Illinois Self-Driving Car Push Costs Governor an Endorsement

A move to make Illinois a magnet for autonomous vehicle testing could cost the state’s governor when voters go to the polls in November.

ABATE of Illinois Political Action Committee, which advocates for motorcyclists, rescinded its endorsement of Gov. Bruce Rauner after he signed an executive order on October 25 that will allow companies to test AVs on public roads.

Rauner, a Republican, is up for re-election on November 6.

The PAC slammed Rauner and the state’s transportation department for launching the Autonomous Illinois initiative.

“They have decided to put motorcyclists’ lives at risk by turning Illinois roads into a field experiment for an unproven technology still in its infancy while providing very few safeguards to the public. ABATE is extremely disappointed in the governor’s actions today,” State Legislative Coordinator Josh Witkowski wrote in a statement.

A spokesman for Rauner’s campaign did not respond to a request for comment.

ABATE’s action highlights the political risks of promoting self-driving cars, a technology that could attract big investments but that critics say may cost lives in the short run and jobs if it is widely adopted. States including Arizona, California and Michigan have taken steps to encourage AV development, and more are looking to join in.

“This is the first time I’ve seen an action quite like this with respect to supporting automated vehicles, but it likely won’t be the last,” Navigant Research analyst Sam Abuelsamid told TU Automotive.

ABATE of Illinois has a membership “well into the thousands,” Witkowski told TU Automotive. On its website, the group lists dozens of bills it says it has influenced in the Illinois Legislature.

Autonomous Illinois is an interagency plan to enable development of connected and automated vehicles in the state. It includes a registration program for AV tests. Anyone who wants to put AVs on public roads needs to certify that the vehicles meet federal vehicle safety standards, are insured, and have a licensed driver behind the wheel at all times to take over.

Tests can begin as soon as the state has been notified. If there is clear evidence that a vehicle is unsafe or the tests violate the program rules, the state can suspend a participant until they have proved they comply.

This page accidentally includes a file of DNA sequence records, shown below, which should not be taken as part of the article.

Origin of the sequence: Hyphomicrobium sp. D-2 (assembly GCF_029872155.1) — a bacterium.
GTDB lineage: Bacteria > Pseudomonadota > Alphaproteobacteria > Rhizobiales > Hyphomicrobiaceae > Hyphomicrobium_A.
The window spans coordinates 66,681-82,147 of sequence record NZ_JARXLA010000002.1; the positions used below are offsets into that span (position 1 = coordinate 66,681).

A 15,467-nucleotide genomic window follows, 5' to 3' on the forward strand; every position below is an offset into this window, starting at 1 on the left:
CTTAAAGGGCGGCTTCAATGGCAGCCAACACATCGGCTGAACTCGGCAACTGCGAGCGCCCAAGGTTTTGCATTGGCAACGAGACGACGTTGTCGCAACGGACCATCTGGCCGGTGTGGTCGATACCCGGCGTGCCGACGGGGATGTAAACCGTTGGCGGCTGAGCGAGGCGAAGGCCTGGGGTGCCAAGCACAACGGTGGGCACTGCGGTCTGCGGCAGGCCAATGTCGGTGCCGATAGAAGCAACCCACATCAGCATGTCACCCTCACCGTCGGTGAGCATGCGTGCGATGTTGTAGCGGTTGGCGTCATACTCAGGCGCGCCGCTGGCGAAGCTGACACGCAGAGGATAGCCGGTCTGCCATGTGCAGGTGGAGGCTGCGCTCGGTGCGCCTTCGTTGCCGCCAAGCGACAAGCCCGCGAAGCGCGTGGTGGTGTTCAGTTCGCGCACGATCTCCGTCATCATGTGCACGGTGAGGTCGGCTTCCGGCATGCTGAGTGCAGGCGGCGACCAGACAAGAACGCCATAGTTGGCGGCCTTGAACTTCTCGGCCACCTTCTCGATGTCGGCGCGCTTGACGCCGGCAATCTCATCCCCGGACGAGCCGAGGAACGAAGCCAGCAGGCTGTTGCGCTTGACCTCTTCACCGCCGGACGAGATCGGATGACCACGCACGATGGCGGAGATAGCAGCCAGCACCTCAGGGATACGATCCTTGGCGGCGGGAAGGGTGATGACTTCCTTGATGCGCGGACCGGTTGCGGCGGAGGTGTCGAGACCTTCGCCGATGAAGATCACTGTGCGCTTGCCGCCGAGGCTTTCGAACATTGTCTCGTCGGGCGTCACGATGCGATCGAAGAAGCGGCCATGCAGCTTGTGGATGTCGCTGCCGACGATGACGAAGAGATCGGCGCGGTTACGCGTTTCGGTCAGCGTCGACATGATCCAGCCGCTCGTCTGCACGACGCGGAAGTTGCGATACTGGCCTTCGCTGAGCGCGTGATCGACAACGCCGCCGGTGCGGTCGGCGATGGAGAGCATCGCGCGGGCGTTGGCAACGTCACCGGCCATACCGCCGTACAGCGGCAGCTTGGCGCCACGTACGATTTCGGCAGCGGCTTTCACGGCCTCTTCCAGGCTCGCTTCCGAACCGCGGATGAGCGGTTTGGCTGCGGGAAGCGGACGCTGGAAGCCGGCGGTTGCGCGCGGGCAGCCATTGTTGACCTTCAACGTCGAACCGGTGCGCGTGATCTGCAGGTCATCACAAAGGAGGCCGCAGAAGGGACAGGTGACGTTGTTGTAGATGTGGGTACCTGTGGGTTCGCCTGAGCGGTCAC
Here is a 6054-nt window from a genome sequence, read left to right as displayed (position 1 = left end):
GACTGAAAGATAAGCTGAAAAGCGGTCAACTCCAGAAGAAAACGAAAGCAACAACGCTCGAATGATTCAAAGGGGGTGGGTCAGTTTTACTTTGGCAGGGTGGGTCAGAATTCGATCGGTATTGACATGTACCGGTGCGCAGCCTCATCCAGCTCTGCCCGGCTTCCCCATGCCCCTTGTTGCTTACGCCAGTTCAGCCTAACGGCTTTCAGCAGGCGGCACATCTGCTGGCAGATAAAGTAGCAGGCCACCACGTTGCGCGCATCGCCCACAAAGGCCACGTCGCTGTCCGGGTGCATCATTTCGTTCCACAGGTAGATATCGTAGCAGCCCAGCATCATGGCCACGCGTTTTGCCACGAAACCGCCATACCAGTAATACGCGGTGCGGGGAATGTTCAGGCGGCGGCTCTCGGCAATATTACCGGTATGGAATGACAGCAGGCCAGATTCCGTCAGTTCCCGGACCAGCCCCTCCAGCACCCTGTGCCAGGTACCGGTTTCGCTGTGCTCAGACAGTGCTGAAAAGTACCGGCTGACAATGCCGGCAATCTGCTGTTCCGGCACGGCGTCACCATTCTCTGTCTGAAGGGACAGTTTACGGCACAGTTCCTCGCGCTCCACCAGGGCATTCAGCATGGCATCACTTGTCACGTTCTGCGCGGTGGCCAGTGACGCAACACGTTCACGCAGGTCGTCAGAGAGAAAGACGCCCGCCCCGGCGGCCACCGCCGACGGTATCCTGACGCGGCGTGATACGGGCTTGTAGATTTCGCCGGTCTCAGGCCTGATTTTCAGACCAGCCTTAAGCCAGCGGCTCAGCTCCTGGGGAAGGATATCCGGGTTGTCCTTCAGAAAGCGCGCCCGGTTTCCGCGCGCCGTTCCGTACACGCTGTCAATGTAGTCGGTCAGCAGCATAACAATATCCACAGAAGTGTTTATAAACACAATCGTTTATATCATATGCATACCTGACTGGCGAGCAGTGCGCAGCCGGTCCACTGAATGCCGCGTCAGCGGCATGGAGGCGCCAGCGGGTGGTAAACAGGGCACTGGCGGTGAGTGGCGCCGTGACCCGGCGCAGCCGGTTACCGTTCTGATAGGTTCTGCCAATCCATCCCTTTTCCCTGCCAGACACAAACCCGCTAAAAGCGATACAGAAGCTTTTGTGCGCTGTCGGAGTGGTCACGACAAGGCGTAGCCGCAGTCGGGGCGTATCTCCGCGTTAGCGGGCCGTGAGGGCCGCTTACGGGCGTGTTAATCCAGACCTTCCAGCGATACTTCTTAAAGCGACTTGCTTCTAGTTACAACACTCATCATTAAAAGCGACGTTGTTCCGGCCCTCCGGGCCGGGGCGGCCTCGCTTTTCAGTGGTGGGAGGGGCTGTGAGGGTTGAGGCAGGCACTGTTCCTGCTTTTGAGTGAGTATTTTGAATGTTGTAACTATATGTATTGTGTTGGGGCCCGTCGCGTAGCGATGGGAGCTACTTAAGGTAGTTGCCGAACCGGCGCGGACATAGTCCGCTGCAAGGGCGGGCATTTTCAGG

ABATE’s Witkowski said that’s not strict enough. Among other things, he wants a requirement for two safety drivers in every car and independent tests to verify the performance of each car’s sensors. Data about the tests should be shared with the public as it is under California’s program, he said. And autonomous semi-trucks, which appear to be allowed in the program, are too dangerous for motorcyclists, Witkowski said. He hopes the state legislature passes laws that impose some of these constraints.

ABATE isn’t against self-driving cars, which someday may see motorcyclists on the road better than human drivers do, he said. But so far, tests have shown they often don’t.

“Until we see responsible development of that potential, we’re not ready to say, ‘Yeah, turn them loose on public streets,'” Witkowski said.

Motorcyclists, pedestrians and cyclists are at greater risk from unsafe AVs than cars are, analyst Abuelsamid said. Self-driving cars need to scan their surroundings, identify all objects, predict where they’re going, plan a safe path, and then carry it out. That’s harder with non-car road users because they can change direction more suddenly, he said.

“I can certainly understand the concerns of the motorcyclists’ group, and they are valid,” Abuelsamid said.

While Witkowski is cautiously hopeful about autonomous cars, he’s not interested in self-driving motorcycles.

“A motorcycle is about freedom of personal movement,” he said. “If the motorcycle is driving for you, where is the personal freedom of movement?”

Stephen Lawson is a freelance writer based in San Francisco. Follow him on Twitter @sdlawsonmedia.

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